• Prepare yourself mentally for your day. When you awake, review what you plan to achieve that day. Outlining your goal motivates action and gets results.
  • Maintain a list of tasks to be done. Thus, when a major task hits a delay and you start to feel overwhelmed, you can look to your list and work on a simpler task that can be more easily completed. Completing each task, even a small one, will provide confidence that other tasks can be successfully completed. Even small successes can sustain motivation and prevent demoralization.
  • Pace yourself on all projects. Time frames that are too tight may lead to costly mistakes that will limit your ability to move forward. A measured pace ensures a better rate of success and the successes keep the flame of motivation lit.

You cannot achieve everything by yourself.

  • Remember: No matter how much you learn or how much you try, you cannot achieve everything by yourself. Understand both your mental and physical limitations and pick your projects and tasks accordingly. Struggling to reach unattainable goals demoralizes. Knowing your limitations frees you to engage others more knowledgeable and allows you to say “NO” to tasks above your competence level. Staying within your capabilities within your field of expertise allows you to concentrate on what you are good at, which in turn maintains your confidence level and allows you to keep motivated.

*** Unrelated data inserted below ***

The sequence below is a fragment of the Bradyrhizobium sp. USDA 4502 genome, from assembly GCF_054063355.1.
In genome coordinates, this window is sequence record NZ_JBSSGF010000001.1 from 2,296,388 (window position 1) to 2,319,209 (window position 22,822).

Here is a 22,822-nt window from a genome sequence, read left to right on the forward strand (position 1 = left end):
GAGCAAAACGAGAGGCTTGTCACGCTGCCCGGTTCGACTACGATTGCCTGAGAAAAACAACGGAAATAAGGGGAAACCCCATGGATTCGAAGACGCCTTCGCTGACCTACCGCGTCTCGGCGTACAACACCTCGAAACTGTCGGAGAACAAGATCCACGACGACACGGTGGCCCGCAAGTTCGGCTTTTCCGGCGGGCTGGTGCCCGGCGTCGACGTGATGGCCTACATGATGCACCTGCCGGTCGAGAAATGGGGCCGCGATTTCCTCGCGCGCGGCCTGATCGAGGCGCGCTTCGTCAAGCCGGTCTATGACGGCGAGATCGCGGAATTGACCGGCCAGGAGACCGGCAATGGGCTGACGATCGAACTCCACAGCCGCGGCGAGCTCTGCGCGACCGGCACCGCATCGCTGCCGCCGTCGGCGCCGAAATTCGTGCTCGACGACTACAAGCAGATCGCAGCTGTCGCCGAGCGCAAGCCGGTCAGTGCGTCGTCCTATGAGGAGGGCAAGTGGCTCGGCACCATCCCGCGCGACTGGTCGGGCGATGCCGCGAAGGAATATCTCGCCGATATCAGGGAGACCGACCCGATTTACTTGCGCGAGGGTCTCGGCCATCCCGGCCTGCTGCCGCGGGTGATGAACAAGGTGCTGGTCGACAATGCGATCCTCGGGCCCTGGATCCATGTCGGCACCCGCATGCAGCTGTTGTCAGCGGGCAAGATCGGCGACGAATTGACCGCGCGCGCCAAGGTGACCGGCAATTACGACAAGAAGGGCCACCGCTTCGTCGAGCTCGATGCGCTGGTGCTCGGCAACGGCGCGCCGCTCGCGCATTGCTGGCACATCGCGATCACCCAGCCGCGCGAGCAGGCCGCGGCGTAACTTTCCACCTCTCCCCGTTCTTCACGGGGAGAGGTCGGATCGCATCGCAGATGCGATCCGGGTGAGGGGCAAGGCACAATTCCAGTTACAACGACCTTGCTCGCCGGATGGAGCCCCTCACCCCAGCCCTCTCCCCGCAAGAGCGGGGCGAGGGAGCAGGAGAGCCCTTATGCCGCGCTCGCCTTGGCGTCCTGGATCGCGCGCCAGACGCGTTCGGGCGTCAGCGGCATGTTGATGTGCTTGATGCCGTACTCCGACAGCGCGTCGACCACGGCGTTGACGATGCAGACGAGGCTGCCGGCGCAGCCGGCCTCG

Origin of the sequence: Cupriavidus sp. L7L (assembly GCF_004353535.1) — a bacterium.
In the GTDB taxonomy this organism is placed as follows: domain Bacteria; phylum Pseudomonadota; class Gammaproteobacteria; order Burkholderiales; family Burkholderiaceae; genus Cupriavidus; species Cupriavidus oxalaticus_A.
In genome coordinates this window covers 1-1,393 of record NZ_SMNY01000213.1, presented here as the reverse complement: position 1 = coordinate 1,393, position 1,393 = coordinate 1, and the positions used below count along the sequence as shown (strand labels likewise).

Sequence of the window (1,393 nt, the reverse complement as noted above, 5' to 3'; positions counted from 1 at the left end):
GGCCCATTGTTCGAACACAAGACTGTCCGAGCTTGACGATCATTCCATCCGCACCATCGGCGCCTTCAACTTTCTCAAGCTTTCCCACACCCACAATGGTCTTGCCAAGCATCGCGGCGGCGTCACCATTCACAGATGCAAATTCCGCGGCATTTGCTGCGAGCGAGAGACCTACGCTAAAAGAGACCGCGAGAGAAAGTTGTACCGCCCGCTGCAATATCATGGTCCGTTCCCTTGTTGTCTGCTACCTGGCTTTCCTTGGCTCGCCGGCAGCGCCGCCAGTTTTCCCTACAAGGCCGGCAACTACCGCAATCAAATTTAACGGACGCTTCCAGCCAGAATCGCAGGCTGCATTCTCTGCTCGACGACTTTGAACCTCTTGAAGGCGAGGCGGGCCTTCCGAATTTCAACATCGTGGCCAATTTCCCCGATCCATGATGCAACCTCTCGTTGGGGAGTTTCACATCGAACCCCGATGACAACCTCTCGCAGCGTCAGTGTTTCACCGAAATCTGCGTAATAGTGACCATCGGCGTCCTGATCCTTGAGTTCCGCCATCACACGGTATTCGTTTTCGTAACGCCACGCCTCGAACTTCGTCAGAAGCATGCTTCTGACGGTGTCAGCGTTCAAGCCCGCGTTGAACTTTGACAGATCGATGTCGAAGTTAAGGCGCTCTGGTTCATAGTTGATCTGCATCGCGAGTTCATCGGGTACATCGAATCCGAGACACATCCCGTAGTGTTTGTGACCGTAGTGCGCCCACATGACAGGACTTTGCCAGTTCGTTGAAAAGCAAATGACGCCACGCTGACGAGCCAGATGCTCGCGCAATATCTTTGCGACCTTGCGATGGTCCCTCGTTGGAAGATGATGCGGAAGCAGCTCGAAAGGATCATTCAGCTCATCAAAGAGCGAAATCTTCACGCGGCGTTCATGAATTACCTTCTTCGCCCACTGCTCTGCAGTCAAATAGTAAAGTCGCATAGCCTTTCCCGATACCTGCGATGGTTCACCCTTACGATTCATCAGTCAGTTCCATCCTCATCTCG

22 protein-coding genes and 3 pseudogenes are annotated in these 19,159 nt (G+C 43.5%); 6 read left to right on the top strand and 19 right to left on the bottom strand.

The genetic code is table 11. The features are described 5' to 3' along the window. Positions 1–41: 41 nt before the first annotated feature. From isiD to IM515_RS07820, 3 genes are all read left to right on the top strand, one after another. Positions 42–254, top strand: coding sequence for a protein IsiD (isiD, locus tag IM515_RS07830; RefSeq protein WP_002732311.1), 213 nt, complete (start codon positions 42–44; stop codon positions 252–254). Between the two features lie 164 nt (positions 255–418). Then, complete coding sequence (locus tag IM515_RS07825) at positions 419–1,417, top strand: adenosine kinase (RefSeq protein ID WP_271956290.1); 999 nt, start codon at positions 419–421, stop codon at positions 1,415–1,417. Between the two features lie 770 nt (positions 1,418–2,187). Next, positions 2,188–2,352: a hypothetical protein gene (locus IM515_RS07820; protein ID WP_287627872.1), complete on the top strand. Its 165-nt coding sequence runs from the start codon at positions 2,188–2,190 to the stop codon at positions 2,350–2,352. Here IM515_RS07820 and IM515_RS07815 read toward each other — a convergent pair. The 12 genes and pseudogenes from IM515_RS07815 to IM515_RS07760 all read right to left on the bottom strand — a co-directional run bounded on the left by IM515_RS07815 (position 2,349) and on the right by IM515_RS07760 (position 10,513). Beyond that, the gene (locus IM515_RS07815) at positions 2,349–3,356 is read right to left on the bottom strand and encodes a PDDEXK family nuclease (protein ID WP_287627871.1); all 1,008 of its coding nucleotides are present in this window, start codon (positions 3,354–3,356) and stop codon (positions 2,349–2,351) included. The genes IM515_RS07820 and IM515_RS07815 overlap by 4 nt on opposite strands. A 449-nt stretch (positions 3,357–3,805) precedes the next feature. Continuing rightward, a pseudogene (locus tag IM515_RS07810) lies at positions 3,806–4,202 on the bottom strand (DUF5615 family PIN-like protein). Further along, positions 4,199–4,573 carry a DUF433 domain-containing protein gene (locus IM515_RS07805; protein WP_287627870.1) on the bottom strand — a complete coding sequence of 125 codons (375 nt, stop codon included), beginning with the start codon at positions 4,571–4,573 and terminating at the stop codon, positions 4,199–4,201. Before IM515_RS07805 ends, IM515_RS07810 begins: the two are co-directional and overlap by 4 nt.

• Be positive. Never say “I can’t”. Much of success is attributable to simple endurance. When you have self-doubts, talk to your spouse, a peer or an outside professional. Simply articulating your concerns often provides insight and renews confidence in your own ability.
  • Read how others overcame similar obstacles. Meet with others inside or outside your organization who inspire you to move forward. Positive reinforcement or constructive ideas for change are great motivators.
  • Motivation comes not only from within but from the enthusiasm and desires of others who share your dreams and goals. When you decide to take on a project, ensure your team is fully vested from the start. The mutually reinforcing drive, ideas, and solutions of a team will keep not only you motivated but will also maintain team motivation until the project is completed.